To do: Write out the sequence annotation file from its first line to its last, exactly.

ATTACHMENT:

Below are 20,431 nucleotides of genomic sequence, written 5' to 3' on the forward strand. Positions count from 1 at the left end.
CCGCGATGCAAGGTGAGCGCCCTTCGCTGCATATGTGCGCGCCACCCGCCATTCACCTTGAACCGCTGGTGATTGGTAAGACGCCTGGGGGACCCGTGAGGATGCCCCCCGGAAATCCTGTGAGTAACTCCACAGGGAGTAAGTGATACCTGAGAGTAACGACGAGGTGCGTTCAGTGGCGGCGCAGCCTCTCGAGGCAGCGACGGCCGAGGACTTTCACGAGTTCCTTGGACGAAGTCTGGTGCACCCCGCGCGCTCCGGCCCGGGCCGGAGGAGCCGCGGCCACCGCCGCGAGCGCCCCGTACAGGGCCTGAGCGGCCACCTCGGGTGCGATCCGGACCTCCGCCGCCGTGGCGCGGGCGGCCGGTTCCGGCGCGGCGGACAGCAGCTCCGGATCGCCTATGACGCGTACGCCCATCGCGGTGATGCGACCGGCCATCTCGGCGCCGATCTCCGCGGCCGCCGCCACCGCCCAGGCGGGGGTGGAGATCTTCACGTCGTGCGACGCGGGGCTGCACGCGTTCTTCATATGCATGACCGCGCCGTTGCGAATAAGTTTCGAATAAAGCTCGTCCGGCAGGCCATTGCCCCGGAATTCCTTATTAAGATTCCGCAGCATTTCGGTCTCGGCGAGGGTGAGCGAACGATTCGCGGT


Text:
Below are 20,431 nucleotides of genomic sequence, written 5' to 3' on the forward strand. Positions count from 1 at the left end.
CCGCGATGCAAGGTGAGCGCCCTTCGCTGCATATGTGCGCGCCACCCGCCATTCACCTTGAACCGCTGGTGATTGGTAAGACGCCTGGGGGACCCGTGAGGATGCCCCCCGGAAATCCTGTGAGTAACTCCACAGGGAGTAAGTGATACCTGAGAGTAACGACGAGGTGCGTTCAGTGGCGGCGCAGCCTCTCGAGGCAGCGACGGCCGAGGACTTTCACGAGTTCCTTGGACGAAGTCTGGTGCACCCCGCGCGCTCCGGCCCGGGCCGGAGGAGCCGCGGCCACCGCCGCGAGCGCCCCGTACAGGGCCTGAGCGGCCACCTCGGGTGCGATCCGGACCTCCGCCGCCGTGGCGCGGGCGGCCGGTTCCGGCGCGGCGGACAGCAGCTCCGGATCGCCTATGACGCGTACGCCCATCGCGGTGATGCGACCGGCCATCTCGGCGCCGATCTCCGCGGCCGCCGCCACCGCCCAGGCGGGGGTGGAGATCTTCACGTCGTGCGACGCGGGGCTGCACGCGTTCTTCATATGCATGACCGCGCCGTTGCGAATAAGTTTCGAATAAAGCTCGTCCGGCAGGCCATTGCCCCGGAATTCCTTATTAAGATTCCGCAGCATTTCGGTCTCGGCGAGGGTGAGCGAACGATTCGCGGT